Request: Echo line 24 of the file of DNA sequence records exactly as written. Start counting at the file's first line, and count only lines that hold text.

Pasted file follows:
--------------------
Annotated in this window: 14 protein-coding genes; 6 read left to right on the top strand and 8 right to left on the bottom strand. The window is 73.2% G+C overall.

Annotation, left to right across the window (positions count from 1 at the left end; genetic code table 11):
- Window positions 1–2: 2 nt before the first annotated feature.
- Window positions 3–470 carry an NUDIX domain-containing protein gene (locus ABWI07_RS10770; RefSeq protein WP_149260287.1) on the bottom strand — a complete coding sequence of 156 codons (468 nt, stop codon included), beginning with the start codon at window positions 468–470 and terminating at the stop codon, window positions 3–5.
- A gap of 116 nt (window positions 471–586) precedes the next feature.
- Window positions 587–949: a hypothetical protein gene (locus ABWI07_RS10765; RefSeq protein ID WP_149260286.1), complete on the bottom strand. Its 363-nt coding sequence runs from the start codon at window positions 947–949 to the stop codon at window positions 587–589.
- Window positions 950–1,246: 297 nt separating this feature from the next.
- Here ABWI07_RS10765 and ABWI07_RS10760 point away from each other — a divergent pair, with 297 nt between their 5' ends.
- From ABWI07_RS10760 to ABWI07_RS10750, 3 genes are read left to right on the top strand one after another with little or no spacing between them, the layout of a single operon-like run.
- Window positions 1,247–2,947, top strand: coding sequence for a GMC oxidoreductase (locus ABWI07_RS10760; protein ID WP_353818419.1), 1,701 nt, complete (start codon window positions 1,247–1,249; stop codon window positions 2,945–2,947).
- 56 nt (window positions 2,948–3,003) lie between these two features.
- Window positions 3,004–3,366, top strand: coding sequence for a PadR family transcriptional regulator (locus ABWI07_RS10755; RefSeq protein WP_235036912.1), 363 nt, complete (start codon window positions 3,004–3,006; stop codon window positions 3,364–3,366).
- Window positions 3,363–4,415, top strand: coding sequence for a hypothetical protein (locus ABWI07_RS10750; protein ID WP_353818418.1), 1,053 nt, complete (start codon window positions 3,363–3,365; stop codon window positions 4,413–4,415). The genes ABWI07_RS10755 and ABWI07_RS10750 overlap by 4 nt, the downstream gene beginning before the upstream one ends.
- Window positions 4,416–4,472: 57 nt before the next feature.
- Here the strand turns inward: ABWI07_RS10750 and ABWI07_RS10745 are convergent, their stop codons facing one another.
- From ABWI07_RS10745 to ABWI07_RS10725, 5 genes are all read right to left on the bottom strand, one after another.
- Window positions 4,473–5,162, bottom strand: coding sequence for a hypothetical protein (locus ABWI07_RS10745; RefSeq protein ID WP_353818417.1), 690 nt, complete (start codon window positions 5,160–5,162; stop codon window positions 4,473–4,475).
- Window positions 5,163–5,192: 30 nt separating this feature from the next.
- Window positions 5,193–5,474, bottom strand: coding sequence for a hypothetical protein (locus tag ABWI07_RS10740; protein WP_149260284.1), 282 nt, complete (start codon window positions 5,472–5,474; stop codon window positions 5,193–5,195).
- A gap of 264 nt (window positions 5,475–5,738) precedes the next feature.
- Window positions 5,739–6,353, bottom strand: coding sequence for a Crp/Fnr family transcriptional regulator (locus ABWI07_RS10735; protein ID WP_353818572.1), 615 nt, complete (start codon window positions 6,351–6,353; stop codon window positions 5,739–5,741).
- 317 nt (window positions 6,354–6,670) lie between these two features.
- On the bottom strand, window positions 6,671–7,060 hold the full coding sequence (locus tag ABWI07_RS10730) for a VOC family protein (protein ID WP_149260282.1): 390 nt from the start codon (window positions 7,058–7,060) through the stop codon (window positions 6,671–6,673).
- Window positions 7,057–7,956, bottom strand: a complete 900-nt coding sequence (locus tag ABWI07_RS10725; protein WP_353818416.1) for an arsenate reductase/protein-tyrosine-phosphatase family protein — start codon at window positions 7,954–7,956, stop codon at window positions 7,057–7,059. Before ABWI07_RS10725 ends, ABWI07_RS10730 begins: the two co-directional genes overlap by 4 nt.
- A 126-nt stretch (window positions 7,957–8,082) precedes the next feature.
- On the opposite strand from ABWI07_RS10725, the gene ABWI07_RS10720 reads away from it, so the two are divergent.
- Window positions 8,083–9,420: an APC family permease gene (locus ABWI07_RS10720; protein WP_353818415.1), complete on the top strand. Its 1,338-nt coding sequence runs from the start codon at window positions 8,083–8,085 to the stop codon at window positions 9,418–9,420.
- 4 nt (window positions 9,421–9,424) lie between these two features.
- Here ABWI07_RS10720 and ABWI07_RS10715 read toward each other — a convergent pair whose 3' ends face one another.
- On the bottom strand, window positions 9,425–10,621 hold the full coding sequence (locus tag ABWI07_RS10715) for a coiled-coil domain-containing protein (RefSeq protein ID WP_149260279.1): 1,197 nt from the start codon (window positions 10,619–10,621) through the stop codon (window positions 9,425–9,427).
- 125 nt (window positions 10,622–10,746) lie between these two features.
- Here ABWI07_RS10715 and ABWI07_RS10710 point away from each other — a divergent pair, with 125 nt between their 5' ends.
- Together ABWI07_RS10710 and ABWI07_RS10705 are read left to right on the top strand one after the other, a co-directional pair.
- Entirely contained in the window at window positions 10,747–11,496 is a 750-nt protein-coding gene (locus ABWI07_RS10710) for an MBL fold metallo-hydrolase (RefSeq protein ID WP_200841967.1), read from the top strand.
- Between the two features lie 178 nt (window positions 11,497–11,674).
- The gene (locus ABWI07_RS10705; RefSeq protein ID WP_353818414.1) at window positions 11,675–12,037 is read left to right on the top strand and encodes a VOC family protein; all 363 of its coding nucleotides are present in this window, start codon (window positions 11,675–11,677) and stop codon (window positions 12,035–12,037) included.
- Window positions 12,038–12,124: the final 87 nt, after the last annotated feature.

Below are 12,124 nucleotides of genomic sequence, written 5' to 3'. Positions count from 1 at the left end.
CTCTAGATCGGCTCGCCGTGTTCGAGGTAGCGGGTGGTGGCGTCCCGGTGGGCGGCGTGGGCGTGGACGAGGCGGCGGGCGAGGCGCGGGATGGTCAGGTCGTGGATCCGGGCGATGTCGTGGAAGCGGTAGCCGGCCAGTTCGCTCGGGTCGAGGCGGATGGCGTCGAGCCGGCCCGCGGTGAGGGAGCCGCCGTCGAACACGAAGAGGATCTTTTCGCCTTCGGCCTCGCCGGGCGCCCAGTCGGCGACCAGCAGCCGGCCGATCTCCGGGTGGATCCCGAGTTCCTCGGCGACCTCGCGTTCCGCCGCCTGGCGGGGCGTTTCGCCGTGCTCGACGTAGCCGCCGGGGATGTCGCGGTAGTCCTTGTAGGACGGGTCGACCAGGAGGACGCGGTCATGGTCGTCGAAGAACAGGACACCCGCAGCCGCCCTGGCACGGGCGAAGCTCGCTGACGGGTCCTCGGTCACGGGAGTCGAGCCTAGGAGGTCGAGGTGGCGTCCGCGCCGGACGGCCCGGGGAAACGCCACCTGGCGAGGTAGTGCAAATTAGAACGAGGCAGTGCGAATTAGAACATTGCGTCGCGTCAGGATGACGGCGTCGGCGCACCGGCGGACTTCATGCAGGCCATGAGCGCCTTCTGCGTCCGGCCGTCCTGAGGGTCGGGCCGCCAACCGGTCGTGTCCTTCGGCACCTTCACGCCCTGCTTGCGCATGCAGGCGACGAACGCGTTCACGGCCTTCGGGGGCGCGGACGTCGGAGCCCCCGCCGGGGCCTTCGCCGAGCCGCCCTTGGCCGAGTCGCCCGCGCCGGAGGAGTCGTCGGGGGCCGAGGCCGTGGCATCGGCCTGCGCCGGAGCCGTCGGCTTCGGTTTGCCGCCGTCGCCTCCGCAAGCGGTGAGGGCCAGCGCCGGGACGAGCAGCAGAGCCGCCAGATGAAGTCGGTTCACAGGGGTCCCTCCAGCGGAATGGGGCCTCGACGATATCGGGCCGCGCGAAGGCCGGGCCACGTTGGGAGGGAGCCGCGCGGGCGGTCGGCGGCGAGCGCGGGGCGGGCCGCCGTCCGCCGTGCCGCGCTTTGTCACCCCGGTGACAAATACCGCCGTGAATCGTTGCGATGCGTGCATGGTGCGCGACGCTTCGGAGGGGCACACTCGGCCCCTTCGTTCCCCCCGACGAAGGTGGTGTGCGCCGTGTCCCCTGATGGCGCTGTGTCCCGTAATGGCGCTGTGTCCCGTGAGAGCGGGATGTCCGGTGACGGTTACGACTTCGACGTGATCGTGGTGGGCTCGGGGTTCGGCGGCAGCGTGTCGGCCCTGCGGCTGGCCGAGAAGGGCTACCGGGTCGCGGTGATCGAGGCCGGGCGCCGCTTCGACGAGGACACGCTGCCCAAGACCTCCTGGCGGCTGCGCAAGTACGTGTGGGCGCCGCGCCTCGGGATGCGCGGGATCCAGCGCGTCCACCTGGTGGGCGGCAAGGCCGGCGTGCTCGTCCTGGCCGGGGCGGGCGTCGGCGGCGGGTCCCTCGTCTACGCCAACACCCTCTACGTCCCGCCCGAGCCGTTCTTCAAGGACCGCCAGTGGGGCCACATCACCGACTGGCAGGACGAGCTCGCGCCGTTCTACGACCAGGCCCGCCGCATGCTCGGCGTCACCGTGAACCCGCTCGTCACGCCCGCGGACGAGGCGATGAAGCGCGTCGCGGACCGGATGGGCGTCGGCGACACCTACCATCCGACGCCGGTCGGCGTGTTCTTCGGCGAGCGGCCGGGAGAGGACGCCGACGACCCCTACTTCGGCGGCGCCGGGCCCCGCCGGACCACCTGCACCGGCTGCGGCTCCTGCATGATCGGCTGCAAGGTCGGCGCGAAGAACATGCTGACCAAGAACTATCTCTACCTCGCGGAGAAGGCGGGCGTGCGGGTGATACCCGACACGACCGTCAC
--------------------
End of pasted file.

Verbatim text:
- Window positions 7,057–7,956, bottom strand: a complete 900-nt coding sequence (locus tag ABWI07_RS10725; protein WP_353818416.1) for an arsenate reductase/protein-tyrosine-phosphatase family protein — start codon at window positions 7,954–7,956, stop codon at window positions 7,057–7,059. Before ABWI07_RS10725 ends, ABWI07_RS10730 begins: the two co-directional genes overlap by 4 nt.